Shazam! takes the idea of the magic-powered Sivana a bit further, making the character a tormented and troubled boy who is summoned by Djimon Hounsou’s Wizard Shazam, and rejected as his champion, leading to an older adult Sivana eventually becoming obsessed with finding his way back to the Rock of Eternity. Obviously, Sivana is successful in this endeavour (or we wouldn’t have a villain), and ends up becoming a vessel for the corporeal manifestations of the Seven Deadly Sins: Sloth, Lust, Greed, Envy, Wrath, Pride, and Gluttony, all of whom the Wizard Shazam was meant to protect the world from. Upon taking the Seven Deadly Sins into his magic left eye, Sivana gains incredible power that more or less allows him to go toe-to-toe with Shazam, and after learning that the Wizard Shazam chose a champion, Sivana naturally becomes obsessed with seizing Billy’s powers for himself. It is admittedly a little disappointing that Strong’s nicely imposing villain is only ever ultimately motivated by an obsession with power, making him a disappointingly shallow foe in this movie. Still, perhaps that approach does at least somewhat fit with Shazam!’s desire to call back to a younger, simpler era for big screen superheroes, who weren’t constantly faced with intense political and philosophical journeys like they are in the modern era, and merely needed a bad guy to punch.
The storyline in Shazam! is pretty uncomplicated by the standards of a modern superhero movie. It treads upon themes that have been explored in several other superhero movies not just from DC, but also from their competitors. Sometimes less is more though, and in the case of Shazam!, the former efforts to market the DCEU on heightened sophistication and moody atmosphere thankfully melt away in favour of a back-to-basics approach that emphasizes a good, old-fashioned superhero romp to strong effect. Shazam! happens to stand as the most kid-friendly of the DCEU’s current movie selection as well, with the obvious appeal of spotlighting a distinctly youthful character roping himself into a challenging adult situation that they are woefully unprepared to take on, not unlike Sony Pictures’ and Marvel Studios’ Spider-Man: Homecoming from 2017.
After two massive DCEU solo movies that previously realized Themyscira and Atlantis for the big screen, with heaps of mythology and development behind both of them, it may be difficult for some DC fans not to pine for just a little bit more depth in Shazam!’s storyline. Considering that Shazam! is meant to properly introduce magic to the DCEU, it feels like the movie barely scratches the surface of elements like the Rock of Eternity and the heritage of the Shazam Family of heroes, which dates back thousands of years that are clearly being saved for follow-ups. Again though, it’s tough to argue with the philosophy of doing the simple stuff well over the advanced stuff poorly, particularly in this first cinematic outing for Billy Batson’s magical hero, and despite inverting the initial philosophy behind the DCEU’s storytelling direction, Shazam! is nonetheless all the better for it. As long as you’re not expecting a massive superhero epic (and really, why would you with a superhero this proudly comical?), you’ll be plenty entertained and satisfied by this movie’s straightforward, but lovable superhero origin tale.
(NOTE: The spoiler section, when clicked, discusses post-credits scenes, and Shazam!’s potential connections to the rest of the DC Extended Universe at large.)
Despite the absence of Dwayne Johnson’s Black Adam in this movie (though Johnson does nonetheless serve as an executive producer for Shazam!), the movie nonetheless contains a mid-credits scene and post-credits scene. The mid-credits scene involves an incarcerated Doctor Sivana, now de-powered and having lost the Seven Deadly Sins, frantically drawing glyphs on his cell wall, and becoming infuriated when his charcoal runs out. It’s at this point however that a telepathic slug-like alien begins talking to him about escape and ruling the world, with the creature being another Shazam Family villain, Mister Mind, foreshadowing Mister Mind’s presence as a major villain in a potential Shazam! sequel. The end credits scene meanwhile is merely a joke scene, more or less completely emulating the Marvel Studios template for post-credits scenes, wherein Freddy is shown trying to determine if Shazam can communicate with fish. When Shazam fails to interact with Freddy’s goldfish, the two talk about whether or not being able to communicate with sea life is actually a cool or useful power, obviously poking fun at the recent landmark success of Aquaman for the DCEU movie catalogue.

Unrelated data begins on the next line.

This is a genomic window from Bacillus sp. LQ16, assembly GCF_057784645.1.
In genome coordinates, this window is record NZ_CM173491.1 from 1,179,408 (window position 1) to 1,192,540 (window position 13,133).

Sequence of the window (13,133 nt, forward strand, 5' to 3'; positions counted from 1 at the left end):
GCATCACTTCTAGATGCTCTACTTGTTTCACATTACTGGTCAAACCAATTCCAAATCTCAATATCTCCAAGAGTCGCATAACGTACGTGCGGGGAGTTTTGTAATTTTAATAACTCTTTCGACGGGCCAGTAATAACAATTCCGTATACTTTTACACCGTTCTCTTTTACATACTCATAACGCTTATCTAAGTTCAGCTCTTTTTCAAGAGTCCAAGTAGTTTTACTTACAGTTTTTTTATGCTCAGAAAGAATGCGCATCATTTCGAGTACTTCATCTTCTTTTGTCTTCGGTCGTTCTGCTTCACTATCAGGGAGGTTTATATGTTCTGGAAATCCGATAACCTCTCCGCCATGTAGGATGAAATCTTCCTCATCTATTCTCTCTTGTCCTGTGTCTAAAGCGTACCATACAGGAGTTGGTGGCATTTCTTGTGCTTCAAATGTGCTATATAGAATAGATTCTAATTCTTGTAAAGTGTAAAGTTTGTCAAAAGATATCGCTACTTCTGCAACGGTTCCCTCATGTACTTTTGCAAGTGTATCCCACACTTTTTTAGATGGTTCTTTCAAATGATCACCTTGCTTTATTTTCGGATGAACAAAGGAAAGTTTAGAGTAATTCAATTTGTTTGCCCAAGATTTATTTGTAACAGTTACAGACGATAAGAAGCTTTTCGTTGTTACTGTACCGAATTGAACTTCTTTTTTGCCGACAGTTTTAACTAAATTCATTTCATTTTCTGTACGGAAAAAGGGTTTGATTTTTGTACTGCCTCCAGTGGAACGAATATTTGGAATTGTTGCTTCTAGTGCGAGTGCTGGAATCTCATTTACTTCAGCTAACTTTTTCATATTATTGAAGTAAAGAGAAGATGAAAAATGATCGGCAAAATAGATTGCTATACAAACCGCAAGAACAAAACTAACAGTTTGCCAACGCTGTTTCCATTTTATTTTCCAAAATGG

In another interesting inspirational parallel to the DCEU’s previous Aquaman, Shazam! is actually helmed by a director who was originally known for cutting their teeth on horror movies. David F. Sandberg, whose former feature credits include Lights Out and Annabelle: Creation, feels like a directing choice so unorthodox that even Marvel Studios would probably initially scratch their heads at it, yet strangely enough, Sandberg has proven to be the perfect man for the job! The director’s horror movie credentials lend themselves surprisingly well to jump scare-related humour, legitimately imposing demon villains with the Seven Deadly Sins, and even a surprising sense of atmosphere across locations like the Rock of Eternity and Sivana Industries. The movie is truly wonderfully put together, and often leaps off of the screen with its larger-than-life craziness, despite also managing to keep itself grounded within a coming-of-age story that leans heavily into the value of family.
As much as Sandberg originally broke out in horror however, he seems to truly have an outstanding eye for directing comedy, and as I said, Shazam! is often at its best when it’s going all-out on the sillier scenes. There are many moments in Shazam! that will have you doubled over in laughter, simply because everything from the shot framing to the comedic timing of the actors is just so perfectly realized. Even some of the simpler jokes in Shazam! land so effectively at times, simply because Sandberg oversees them with such skill! That’s great news, since Shazam! is clearly much more proud to call itself a legitimate superhero comedy, rather than a high-profile superhero blockbuster that simply has comedic elements, making it a wonderful palate cleanser for those who have grown weary of the DCEU’s frequent failed attempts to be more dark and intense than the competing Marvel Cinematic Universe.